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SFFA v. Harvard: what Asian Americans stand to lose


Affirmative action, a blanket title for programs providing advantages and special consideration to historically disadvantaged and excluded groups, was struck down by the US Supreme Court on June 29.

For the majority of SIS high schoolers planning on applying to US colleges and universities, the Supreme Court’s decision to strike down affirmative action left many questions unanswered, including how Asians and Asian Americans should navigate the application process that is sure to look much different. But in any case, the Court’s decision to end the practice of race-conscious admissions will only hurt—not help—Asian Americans.

The ruling followed years of intense public discourse and controversy, with those in support asserting that these policies would counteract the lack of opportunity and history of systemic discrimination against racial minority groups, whereas opponents, including Asian Americans affiliated with Students for Fair Admissions, claimed that providing advantages to racial minorities was a discriminatory practice that went against meritocracy. 

College admissions, however, was rarely a meritocratic system. The end to affirmative action will not make applying to college merit-based, either, given the existence of preferential treatment toward legacy students and donors. And as much as we tend to believe that highly qualified and privileged students deserve an offer of admission at a US college, they do not, including us SIS students.

Pointing fingers at affirmative action for allowing the admission of a “less-qualified” applicant over the valedictorian who seemed to do everything “right” only blinds us from the fact that Hispanics and Blacks are often disadvantaged due to a history of systemic racism.  

While SIS students approaching or already deeply entrenched in the college application process may be tempted to celebrate the end of affirmative action, it is critical to understand the repercussions of the Court’s ruling. 

This decision will undoubtedly drive down diversity on US college campuses, hurting everybody, including whites and Asian Americans. The fact that SIS is an ethnically homogenous school only makes it more important for SIS graduates to eventually learn to thrive in an ethnically diverse environment and learn to appreciate people and cultures outside of Korea.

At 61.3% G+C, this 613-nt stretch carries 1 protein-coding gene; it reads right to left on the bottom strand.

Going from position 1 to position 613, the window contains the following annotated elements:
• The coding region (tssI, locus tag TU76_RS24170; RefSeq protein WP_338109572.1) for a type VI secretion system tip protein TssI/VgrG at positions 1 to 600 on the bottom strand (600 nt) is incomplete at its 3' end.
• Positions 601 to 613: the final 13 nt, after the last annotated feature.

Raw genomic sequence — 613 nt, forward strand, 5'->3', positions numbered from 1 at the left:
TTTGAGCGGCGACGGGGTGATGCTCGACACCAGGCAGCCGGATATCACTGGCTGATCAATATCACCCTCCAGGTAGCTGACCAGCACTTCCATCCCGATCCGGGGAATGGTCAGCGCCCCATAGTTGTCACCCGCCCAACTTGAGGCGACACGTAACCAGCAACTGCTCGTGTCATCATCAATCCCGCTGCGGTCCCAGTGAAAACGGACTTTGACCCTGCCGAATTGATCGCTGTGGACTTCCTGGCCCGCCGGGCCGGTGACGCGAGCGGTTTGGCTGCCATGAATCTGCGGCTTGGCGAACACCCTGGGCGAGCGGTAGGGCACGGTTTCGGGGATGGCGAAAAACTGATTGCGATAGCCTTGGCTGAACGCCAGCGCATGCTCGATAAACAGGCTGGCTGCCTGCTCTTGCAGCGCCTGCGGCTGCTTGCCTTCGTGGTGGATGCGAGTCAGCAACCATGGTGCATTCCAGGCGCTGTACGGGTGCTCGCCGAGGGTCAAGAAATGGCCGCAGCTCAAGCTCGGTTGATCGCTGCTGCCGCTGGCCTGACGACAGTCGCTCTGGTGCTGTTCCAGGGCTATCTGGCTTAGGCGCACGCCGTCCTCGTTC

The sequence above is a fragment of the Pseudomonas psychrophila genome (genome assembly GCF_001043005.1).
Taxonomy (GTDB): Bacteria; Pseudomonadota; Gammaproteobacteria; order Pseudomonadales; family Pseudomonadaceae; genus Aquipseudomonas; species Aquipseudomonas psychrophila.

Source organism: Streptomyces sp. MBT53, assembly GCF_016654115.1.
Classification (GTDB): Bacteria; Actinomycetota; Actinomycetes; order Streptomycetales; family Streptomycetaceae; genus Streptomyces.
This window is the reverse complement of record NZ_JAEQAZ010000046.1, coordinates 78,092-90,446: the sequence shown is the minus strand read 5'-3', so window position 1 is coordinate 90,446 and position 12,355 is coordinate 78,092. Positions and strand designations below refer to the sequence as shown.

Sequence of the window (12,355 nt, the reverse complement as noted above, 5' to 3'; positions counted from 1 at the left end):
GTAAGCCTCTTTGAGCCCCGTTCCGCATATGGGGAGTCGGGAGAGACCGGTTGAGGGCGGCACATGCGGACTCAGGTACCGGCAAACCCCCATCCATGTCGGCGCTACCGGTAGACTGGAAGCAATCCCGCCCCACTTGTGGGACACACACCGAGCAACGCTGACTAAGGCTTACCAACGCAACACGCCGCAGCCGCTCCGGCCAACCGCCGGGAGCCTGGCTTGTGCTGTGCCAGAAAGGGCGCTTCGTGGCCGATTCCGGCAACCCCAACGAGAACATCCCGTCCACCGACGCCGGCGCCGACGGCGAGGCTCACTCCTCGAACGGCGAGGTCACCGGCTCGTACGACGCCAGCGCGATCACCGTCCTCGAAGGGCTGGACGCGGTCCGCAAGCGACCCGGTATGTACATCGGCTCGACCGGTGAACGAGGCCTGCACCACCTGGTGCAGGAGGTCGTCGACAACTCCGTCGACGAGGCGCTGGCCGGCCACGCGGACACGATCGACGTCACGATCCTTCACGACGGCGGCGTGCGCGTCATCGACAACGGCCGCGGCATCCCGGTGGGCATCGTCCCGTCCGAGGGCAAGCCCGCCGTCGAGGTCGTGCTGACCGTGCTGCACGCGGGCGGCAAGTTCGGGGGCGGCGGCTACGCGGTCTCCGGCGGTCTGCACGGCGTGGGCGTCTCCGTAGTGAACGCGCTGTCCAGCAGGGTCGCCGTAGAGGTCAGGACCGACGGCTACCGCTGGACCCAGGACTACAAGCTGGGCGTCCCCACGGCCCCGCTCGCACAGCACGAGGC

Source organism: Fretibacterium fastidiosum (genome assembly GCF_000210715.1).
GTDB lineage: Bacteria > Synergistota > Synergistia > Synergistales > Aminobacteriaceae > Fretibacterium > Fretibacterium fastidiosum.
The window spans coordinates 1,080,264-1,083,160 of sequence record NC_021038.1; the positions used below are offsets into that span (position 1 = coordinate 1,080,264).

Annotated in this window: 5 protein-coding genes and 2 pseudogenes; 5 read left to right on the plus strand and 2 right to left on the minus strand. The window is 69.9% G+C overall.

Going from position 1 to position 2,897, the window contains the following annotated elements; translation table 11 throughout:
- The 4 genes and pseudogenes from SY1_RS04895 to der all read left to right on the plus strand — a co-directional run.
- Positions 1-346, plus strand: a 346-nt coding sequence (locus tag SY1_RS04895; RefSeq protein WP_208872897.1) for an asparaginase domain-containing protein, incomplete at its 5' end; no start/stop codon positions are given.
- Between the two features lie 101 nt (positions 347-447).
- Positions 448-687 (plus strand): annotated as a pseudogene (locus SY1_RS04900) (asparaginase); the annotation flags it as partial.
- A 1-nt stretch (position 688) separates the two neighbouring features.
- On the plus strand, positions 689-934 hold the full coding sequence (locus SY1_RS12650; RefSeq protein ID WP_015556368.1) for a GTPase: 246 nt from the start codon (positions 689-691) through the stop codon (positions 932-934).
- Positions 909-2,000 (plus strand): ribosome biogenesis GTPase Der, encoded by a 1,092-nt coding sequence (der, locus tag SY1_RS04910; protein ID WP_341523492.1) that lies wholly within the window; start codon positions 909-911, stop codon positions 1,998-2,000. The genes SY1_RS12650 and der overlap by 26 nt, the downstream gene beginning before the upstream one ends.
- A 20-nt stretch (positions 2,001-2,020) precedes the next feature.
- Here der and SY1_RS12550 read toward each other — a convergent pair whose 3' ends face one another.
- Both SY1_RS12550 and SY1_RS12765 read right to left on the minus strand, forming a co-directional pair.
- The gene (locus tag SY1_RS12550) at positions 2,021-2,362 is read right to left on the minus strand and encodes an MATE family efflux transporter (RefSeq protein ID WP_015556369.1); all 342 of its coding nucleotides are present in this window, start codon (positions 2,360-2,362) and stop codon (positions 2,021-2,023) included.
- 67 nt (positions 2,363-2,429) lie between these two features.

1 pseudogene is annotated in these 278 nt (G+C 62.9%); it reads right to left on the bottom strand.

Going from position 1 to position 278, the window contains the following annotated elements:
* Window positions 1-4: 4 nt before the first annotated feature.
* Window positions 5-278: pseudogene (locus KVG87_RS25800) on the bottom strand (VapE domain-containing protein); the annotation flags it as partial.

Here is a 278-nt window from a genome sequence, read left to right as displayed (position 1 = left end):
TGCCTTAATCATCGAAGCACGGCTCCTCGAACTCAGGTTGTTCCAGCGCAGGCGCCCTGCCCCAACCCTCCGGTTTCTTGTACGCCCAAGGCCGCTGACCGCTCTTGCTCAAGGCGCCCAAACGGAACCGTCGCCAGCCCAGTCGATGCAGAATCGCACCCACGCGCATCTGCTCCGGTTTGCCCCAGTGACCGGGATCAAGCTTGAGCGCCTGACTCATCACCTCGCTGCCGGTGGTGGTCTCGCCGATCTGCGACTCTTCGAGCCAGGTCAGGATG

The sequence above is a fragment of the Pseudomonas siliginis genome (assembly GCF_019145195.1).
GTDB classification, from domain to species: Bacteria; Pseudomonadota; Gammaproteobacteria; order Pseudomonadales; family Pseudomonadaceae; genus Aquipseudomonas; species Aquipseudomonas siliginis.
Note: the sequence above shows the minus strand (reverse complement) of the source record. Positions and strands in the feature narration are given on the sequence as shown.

Furthermore, the limited scope of the ban on affirmative action ultimately prevents it from even achieving its intended purpose. College essays, through which students can express their own identities and aspects of their background, have become an important legal loophole by which universities will still be able to consider race in admissions.

As a result, minority students who would rather write their essays in the ways in which they were meant to be written—on a topic of their choice that they think best demonstrates their unique character and achievements—would be tempted to write about their racial background, contributing to the tokenization of racial minority groups and leading to a heightened emphasis on racial differences.

Affirmative action was by no means a perfect solution. In fact, there is a degree of merit towards the claim that it limited opportunities for qualified students. However, it was a step in the right direction and a far better means of achieving equality than further siloing minority groups from the opportunities that US colleges offer and amending a flawed system. The end of affirmative action is not a victory for Asians but a major defeat for all racial minority groups.

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About the Contributor
Daniel Shin
Daniel Shin, Editor-In-Chief
Daniel Shin is the senior editor-in-chief. In his free time, you may find him exploring the outdoors, swimming, cooking, or listening to music. Feel free to approach him when you see him in the hallway.

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